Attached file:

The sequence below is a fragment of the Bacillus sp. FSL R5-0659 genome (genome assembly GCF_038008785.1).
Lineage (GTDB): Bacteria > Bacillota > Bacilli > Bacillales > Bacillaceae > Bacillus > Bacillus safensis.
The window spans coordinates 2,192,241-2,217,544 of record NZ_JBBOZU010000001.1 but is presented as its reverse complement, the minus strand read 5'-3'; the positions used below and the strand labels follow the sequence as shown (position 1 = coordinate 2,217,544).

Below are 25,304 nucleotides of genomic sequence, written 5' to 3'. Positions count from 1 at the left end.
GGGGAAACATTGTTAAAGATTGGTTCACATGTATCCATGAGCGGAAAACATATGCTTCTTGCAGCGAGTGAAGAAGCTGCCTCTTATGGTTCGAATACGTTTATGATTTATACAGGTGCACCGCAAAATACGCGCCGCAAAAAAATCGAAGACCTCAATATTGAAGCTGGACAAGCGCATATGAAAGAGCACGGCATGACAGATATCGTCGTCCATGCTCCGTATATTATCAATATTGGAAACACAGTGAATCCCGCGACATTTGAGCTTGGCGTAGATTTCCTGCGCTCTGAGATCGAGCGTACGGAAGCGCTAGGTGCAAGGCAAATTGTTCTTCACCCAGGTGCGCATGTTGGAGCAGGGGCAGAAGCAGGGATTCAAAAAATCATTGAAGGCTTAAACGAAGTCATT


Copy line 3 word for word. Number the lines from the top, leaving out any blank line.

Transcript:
The window spans coordinates 2,192,241-2,217,544 of record NZ_JBBOZU010000001.1 but is presented as its reverse complement, the minus strand read 5'-3'; the positions used below and the strand labels follow the sequence as shown (position 1 = coordinate 2,217,544).